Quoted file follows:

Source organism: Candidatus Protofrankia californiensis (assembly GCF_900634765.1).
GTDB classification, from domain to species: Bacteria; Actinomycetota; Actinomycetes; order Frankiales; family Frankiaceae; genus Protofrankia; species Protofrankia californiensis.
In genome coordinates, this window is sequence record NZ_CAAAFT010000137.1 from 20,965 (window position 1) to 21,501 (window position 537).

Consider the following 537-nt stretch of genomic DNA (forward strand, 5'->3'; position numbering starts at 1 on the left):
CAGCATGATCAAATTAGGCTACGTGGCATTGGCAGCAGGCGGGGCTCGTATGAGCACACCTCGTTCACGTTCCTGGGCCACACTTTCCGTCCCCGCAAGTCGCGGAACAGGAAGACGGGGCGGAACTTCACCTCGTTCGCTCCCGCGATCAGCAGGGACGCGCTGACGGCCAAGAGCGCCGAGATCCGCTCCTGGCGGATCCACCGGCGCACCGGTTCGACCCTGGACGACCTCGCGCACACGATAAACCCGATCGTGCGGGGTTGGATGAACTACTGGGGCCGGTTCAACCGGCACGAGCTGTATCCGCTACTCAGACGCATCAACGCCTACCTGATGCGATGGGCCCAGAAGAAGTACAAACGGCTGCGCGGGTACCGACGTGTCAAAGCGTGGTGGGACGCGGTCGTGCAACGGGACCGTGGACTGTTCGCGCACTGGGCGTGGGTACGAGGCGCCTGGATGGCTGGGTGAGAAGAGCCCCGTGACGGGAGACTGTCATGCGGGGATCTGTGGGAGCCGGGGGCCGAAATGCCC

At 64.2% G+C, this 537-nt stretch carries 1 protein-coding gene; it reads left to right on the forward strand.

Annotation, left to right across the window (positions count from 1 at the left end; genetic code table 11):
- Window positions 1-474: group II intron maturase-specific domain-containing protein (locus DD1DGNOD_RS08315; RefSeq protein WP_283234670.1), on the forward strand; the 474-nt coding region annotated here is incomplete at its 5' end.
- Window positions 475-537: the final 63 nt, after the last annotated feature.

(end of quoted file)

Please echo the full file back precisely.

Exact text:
Source organism: Candidatus Protofrankia californiensis (assembly GCF_900634765.1).
GTDB classification, from domain to species: Bacteria; Actinomycetota; Actinomycetes; order Frankiales; family Frankiaceae; genus Protofrankia; species Protofrankia californiensis.
In genome coordinates, this window is sequence record NZ_CAAAFT010000137.1 from 20,965 (window position 1) to 21,501 (window position 537).

Consider the following 537-nt stretch of genomic DNA (forward strand, 5'->3'; position numbering starts at 1 on the left):
CAGCATGATCAAATTAGGCTACGTGGCATTGGCAGCAGGCGGGGCTCGTATGAGCACACCTCGTTCACGTTCCTGGGCCACACTTTCCGTCCCCGCAAGTCGCGGAACAGGAAGACGGGGCGGAACTTCACCTCGTTCGCTCCCGCGATCAGCAGGGACGCGCTGACGGCCAAGAGCGCCGAGATCCGCTCCTGGCGGATCCACCGGCGCACCGGTTCGACCCTGGACGACCTCGCGCACACGATAAACCCGATCGTGCGGGGTTGGATGAACTACTGGGGCCGGTTCAACCGGCACGAGCTGTATCCGCTACTCAGACGCATCAACGCCTACCTGATGCGATGGGCCCAGAAGAAGTACAAACGGCTGCGCGGGTACCGACGTGTCAAAGCGTGGTGGGACGCGGTCGTGCAACGGGACCGTGGACTGTTCGCGCACTGGGCGTGGGTACGAGGCGCCTGGATGGCTGGGTGAGAAGAGCCCCGTGACGGGAGACTGTCATGCGGGGATCTGTGGGAGCCGGGGGCCGAAATGCCC

At 64.2% G+C, this 537-nt stretch carries 1 protein-coding gene; it reads left to right on the forward strand.

Annotation, left to right across the window (positions count from 1 at the left end; genetic code table 11):
- Window positions 1-474: group II intron maturase-specific domain-containing protein (locus DD1DGNOD_RS08315; RefSeq protein WP_283234670.1), on the forward strand; the 474-nt coding region annotated here is incomplete at its 5' end.
- Window positions 475-537: the final 63 nt, after the last annotated feature.